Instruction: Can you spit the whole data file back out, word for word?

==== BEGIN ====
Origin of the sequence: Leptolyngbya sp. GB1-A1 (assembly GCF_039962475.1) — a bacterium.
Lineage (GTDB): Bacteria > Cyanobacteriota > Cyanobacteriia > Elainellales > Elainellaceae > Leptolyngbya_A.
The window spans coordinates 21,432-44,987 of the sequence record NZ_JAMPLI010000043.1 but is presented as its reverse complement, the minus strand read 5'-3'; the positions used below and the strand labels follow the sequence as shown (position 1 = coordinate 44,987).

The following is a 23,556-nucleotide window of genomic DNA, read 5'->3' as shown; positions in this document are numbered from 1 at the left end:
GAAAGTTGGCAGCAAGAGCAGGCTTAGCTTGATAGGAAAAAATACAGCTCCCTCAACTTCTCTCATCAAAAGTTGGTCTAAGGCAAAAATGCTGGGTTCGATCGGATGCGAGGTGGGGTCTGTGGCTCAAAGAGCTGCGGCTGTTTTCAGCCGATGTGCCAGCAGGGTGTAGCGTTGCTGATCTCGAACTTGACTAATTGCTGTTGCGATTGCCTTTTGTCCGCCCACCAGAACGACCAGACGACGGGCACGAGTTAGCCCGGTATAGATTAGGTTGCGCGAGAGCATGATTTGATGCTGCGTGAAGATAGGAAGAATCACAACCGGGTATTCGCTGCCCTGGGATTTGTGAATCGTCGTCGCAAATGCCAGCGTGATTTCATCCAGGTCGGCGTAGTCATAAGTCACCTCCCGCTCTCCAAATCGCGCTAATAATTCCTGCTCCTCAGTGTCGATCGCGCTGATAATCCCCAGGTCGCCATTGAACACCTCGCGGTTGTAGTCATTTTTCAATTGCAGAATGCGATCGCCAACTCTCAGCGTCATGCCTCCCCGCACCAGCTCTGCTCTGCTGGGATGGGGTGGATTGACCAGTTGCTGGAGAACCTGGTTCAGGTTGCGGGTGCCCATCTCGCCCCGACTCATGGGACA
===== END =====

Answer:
Origin of the sequence: Leptolyngbya sp. GB1-A1 (assembly GCF_039962475.1) — a bacterium.
Lineage (GTDB): Bacteria > Cyanobacteriota > Cyanobacteriia > Elainellales > Elainellaceae > Leptolyngbya_A.
The window spans coordinates 21,432-44,987 of the sequence record NZ_JAMPLI010000043.1 but is presented as its reverse complement, the minus strand read 5'-3'; the positions used below and the strand labels follow the sequence as shown (position 1 = coordinate 44,987).

The following is a 23,556-nucleotide window of genomic DNA, read 5'->3' as shown; positions in this document are numbered from 1 at the left end:
GAAAGTTGGCAGCAAGAGCAGGCTTAGCTTGATAGGAAAAAATACAGCTCCCTCAACTTCTCTCATCAAAAGTTGGTCTAAGGCAAAAATGCTGGGTTCGATCGGATGCGAGGTGGGGTCTGTGGCTCAAAGAGCTGCGGCTGTTTTCAGCCGATGTGCCAGCAGGGTGTAGCGTTGCTGATCTCGAACTTGACTAATTGCTGTTGCGATTGCCTTTTGTCCGCCCACCAGAACGACCAGACGACGGGCACGAGTTAGCCCGGTATAGATTAGGTTGCGCGAGAGCATGATTTGATGCTGCGTGAAGATAGGAAGAATCACAACCGGGTATTCGCTGCCCTGGGATTTGTGAATCGTCGTCGCAAATGCCAGCGTGATTTCATCCAGGTCGGCGTAGTCATAAGTCACCTCCCGCTCTCCAAATCGCGCTAATAATTCCTGCTCCTCAGTGTCGATCGCGCTGATAATCCCCAGGTCGCCATTGAACACCTCGCGGTTGTAGTCATTTTTCAATTGCAGAATGCGATCGCCAACTCTCAGCGTCATGCCTCCCCGCACCAGCTCTGCTCTGCTGGGATGGGGTGGATTGACCAGTTGCTGGAGAACCTGGTTCAGGTTGCGGGTGCCCATCTCGCCCCGACTCATGGGACA